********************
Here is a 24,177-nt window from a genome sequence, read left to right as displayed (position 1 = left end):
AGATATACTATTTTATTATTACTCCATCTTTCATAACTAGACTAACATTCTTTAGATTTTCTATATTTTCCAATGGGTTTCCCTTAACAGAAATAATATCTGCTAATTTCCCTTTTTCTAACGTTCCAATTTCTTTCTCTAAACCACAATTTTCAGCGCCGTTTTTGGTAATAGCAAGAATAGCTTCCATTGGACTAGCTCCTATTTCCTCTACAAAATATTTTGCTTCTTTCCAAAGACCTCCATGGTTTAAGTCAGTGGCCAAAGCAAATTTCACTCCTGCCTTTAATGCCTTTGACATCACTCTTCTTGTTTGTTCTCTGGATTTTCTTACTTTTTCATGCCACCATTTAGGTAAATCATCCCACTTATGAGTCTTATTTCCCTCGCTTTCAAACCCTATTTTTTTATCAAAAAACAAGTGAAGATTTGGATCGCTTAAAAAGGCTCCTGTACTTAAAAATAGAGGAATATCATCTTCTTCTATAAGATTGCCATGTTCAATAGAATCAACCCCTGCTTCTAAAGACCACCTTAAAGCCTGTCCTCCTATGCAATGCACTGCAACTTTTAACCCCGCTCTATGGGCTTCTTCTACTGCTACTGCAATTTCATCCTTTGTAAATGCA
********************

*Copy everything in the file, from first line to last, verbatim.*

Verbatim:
Here is a 24,177-nt window from a genome sequence, read left to right as displayed (position 1 = left end):
AGATATACTATTTTATTATTACTCCATCTTTCATAACTAGACTAACATTCTTTAGATTTTCTATATTTTCCAATGGGTTTCCCTTAACAGAAATAATATCTGCTAATTTCCCTTTTTCTAACGTTCCAATTTCTTTCTCTAAACCACAATTTTCAGCGCCGTTTTTGGTAATAGCAAGAATAGCTTCCATTGGACTAGCTCCTATTTCCTCTACAAAATATTTTGCTTCTTTCCAAAGACCTCCATGGTTTAAGTCAGTGGCCAAAGCAAATTTCACTCCTGCCTTTAATGCCTTTGACATCACTCTTCTTGTTTGTTCTCTGGATTTTCTTACTTTTTCATGCCACCATTTAGGTAAATCATCCCACTTATGAGTCTTATTTCCCTCGCTTTCAAACCCTATTTTTTTATCAAAAAACAAGTGAAGATTTGGATCGCTTAAAAAGGCTCCTGTACTTAAAAATAGAGGAATATCATCTTCTTCTATAAGATTGCCATGTTCAATAGAATCAACCCCTGCTTCTAAAGACCACCTTAAAGCCTGTCCTCCTATGCAATGCACTGCAACTTTTAACCCCGCTCTATGGGCTTCTTCTACTGCTACTGCAATTTCATCCTTTGTAAATGCA